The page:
The Butler student body chose junior Craig Fisher to lead the Student Government Association in the 2013-14 school year.
The Election Oversight Committee released the verified results for the SGA presidential election Monday night.
Fisher is a pharmacy major native to Indianapolis. Both of his parents are Butler alumni. He attributes his success to his involvement and experience.
“I think it’s great when students elect a leader that they know,” he said.
Fisher said he is currently facing the challenges of getting ready to serve the student body. The application process for vice presidents starts today and will conclude at the end of March.
“It’s a lot of work, but it’s worthwhile because this campus is so worthwhile,” Fisher said.
This year, 2,034 students voted in the SGA elections, according to the Election Oversight Committee’s report. Much of the voter turnout had to do with the use of social media, said Brittany Elkins, a four-year member of the EOC.
Every year the campaign has a completely different personality, she said. This year’s campaign was different than in previous years because numbers will not be released and the campaign period was shortened to 10 days.
“People are definitely more aggressive this year,” Elkins said.
The committee as a whole was a lot more active with planning activities, Elkins said. The shorter campaign time kept more people’s interest when it came to meeting and researching the candidates.
“Everyone that I’ve talked to did vote or had a candidate they wanted to win,” she said. “This year, people knew faces and names.”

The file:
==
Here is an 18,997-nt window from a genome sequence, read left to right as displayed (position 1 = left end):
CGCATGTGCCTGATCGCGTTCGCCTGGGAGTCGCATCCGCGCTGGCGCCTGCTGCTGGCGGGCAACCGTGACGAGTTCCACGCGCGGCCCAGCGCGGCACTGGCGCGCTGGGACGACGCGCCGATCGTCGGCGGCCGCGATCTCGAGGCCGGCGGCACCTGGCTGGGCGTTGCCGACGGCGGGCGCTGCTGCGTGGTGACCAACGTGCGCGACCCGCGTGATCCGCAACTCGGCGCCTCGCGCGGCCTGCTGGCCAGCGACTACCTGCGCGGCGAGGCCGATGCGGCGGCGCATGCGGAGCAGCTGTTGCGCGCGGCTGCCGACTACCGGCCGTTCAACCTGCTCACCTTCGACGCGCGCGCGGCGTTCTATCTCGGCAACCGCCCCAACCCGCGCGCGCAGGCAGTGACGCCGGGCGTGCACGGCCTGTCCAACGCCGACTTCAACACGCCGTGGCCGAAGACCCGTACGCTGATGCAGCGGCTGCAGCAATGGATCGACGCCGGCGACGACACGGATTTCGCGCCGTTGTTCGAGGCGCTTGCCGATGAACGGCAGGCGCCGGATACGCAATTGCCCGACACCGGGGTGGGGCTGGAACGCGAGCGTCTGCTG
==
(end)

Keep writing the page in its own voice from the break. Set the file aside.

The election bylaws, which Elkins helped write during her freshman year, are updated after each election. This year, the EOC will focus on eliminating loopholes and clarifying rules.
“It’s a living document,” Elkins said. “It changes with the people.”
During the election, Fisher’s and junior Katie Palmer’s campaign came under review by the EOC. As an athletics intern, Palmer printed her campaign logo on the back of the 3-point signs fans wave at every game. Fisher incorporated the trademarked Bulldog logo into his.
Both were considered minor infractions because the issues had never been brought up before, said Abigail Springer, a member of the EOC.
“We need to be very clear about who you can be endorsed by and what endorsement means,” Springer said.
The EOC reviewed the violations to decide if they were worthy of disqualification. These issues were more convoluted than in years prior, when infractions would be smaller and more manageable, Springer said.
“The election was clean in that each candidate argued for what they believed in and what they stood for,” she said.
After the election, the EOC will discuss changes that need to be made to the election bylaws. SGA Assembly must vote on any changes for next year.
Not releasing numbers helped make this election more positive than in previous years, Springer said. She attributes a lot of this election’s success to use social media, including the Social Media Blitz on the Friday the election started.
“More people voted,” she said, “so we were doing something right.”